I’m Christian (👋) and this is my bi-weekly (fortnightly?) newsletter with interesting content and links orbiting the world of graph

I always look to provide a subtle theme for each edition of source/target. This week the theme is far from subtle: I seem to have a gravitational pull towards Wikipedia.


Howl’s Moving Castle” was the first Studio Ghibli movie I saw. One rainy Sunday morning I became idly aware of a trippy animated cartoon with a fantastical storyline playing on a nearby TV. It reminded me of the Pokémon anime I’d grown up watching but it was so much more compelling.

It’s pretty reductive to call Studio Ghibli the Japanese version of Disney but that’s the easiest way to explain them to those who are unfamiliar. Even if you’ve never seen any movies written and directed by Hayao Miyazaki you’d recognize some of his more famous characters. You’ve likely met your neighbor Totoro via, I don’t know, some child’s backpack or The Internet At Large.

You probably thought I was joking about the backpack thing

It took me a while to make the connection between the wildly popular “Spirited Away” (aka “The Best Animated Film of All Time”) and the film I ended up watching that drizzly Sunday morning. Years later, I was again surprised to learn that Howl’s is based on a story by British novelist Diana Wynne Jones, an author I’d read a fair amount.

I’m not sure I know anyone who detests Ghibli movies. Is this an example of one of those personality questions you can ask to check if your interests align with someone else?

There’s a manually-curated dataset on GitHub that caught my attention the other month. It’s called the Studio Ghibli API and it allows REST requests to be made against an endpoint in order to get the films, people, locations, species and vehicles featured in the movies. I wondered at the time how this data would look in graph form?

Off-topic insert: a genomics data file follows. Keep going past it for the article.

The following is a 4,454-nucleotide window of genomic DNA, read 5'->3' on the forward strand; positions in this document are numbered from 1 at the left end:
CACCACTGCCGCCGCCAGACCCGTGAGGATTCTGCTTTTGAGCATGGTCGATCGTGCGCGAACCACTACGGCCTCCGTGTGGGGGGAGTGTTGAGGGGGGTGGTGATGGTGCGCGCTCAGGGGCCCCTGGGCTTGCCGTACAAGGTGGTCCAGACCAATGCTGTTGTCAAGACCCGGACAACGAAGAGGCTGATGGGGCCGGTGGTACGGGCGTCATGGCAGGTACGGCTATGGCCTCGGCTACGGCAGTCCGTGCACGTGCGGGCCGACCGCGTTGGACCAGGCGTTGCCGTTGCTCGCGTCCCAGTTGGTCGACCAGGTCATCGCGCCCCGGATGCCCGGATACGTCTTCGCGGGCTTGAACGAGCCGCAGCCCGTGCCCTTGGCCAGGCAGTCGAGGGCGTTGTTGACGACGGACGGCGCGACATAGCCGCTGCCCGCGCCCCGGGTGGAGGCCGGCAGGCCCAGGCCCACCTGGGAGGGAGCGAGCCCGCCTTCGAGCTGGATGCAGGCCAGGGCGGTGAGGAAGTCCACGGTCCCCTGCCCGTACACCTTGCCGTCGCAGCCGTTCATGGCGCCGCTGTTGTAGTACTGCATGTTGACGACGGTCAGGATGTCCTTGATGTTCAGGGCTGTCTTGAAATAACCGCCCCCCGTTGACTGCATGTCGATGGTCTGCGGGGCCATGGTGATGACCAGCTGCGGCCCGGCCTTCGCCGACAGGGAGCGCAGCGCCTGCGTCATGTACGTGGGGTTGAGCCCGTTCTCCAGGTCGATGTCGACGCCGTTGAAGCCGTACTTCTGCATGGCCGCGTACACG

It turns out the answer is: “not very good”. Getting a classification of a character in a movie as “Human” is helpful for tutorials or mockup applications. But it doesn’t make for an edifying graph to know that so many Ghibli characters share the same species.

One way the Studio Ghibli collection strays from the Disney comparison is there are very few sequels. (There are also, to my knowledge, 0 animated CGI blockbuster remakes on the cards.) This also means the data from the Studio Ghibli API has very few connections across different clusters of characters and the movies they are in.

The final nail in the coffin for using the Studio Ghibli API for graph purposes was that the data was getting to be quite stale. It would be much harder to fill the gaps of movies and details than to build the graph itself.

For an upcoming talk I’m giving at Neo4j’s NODES conference (register for free here!) I’ve spent a lot of time working with the Wikipedia/MediaWiki API. This API allows you to make queries against both the full edit history of Wikipedia pages as well as the content of the pages and categories on the site.

MediaWiki actually underpins a lot of the Wikis you’ll see online, including Fandom, a place that houses many exhaustive pop culture wikis including Wookiepedia, the Pokémon Wiki and, you guessed it, Ghibli Wiki.

The Ghibli Wiki is extremely comprehensive, and that gave me an idea. What if I scraped the dedicated Ghibli Wikipedia instance to get the data I need to build a “Ghibli graph”? I could collect the movies, characters and all other pertinent parties and build a graph of the connections between them.